Now, not all insurers have such options available. Those who do also may have their own definitions about what qualifies as an occasional driver.

In any case, it could decrease how much you pay in premiums depending on your policy. How much it decreases is also dependent on the insurer.

Does Your Child Qualify for a “Good Student” Discount?

Something else you could consider is whether your child can qualify for a “good student” discount. In many instances, this depends on a couple of factors:

  • Is your child under the age of 25?
  • Can your child maintain a B average or better?

The better your child does in school, the cheaper the rates. This means you or your child can save money regardless of who pays for the insurance.

However, not all insurers have a “good student” policy available. It’ll be in your best interest to find out if something like this exists. Anything to decrease the monthly bills is going to be a benefit for all involved.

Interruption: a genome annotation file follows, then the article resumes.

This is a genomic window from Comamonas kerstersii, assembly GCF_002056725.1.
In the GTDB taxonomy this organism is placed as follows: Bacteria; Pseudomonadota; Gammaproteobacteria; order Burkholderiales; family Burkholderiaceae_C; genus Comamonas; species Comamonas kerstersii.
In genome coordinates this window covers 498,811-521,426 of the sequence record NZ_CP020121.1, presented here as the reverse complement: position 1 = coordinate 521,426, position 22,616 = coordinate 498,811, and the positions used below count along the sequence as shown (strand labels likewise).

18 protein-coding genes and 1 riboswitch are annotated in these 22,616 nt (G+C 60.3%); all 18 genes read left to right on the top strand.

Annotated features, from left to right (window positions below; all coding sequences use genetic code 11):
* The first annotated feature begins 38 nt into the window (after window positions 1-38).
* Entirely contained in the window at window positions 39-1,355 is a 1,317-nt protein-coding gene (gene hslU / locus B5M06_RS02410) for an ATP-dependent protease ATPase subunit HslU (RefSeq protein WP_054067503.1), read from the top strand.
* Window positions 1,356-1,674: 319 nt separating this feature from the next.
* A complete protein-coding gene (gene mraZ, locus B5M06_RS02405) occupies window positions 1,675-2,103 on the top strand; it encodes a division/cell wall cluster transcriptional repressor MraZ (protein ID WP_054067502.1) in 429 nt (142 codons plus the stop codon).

Find the Best Rates for Your College Students

College is a formative point in a child’s life. You want to make sure you or your student doesn’t have to stress too much about auto insurance. Contact us today at Vargas & Vargas Insurance to get a quote that works for you and your family.

We’re happy to further answer any questions you might have about your college student and his or her driving habits.

What Happens if Two People Involved in an Accident Have the Same Insurer?

When an accident occurs, it is often customary to contact an insurance agent. But what happens when two people in an accident have the same insurance company? Well, it’s often handled the same but with a few minor adjustments.

In the end, it usually falls under who is to blame to pay for damages regardless of his or her insurance company. Having the same insurer doesn’t change the bottom line. However, the insurer may take steps to avoid issues among clients.

No Bias in Decisions

In many cases, the insurance company will assign two different adjusters to the separate claims. They may also make adjustments to the claims to avoid a conflict of interest.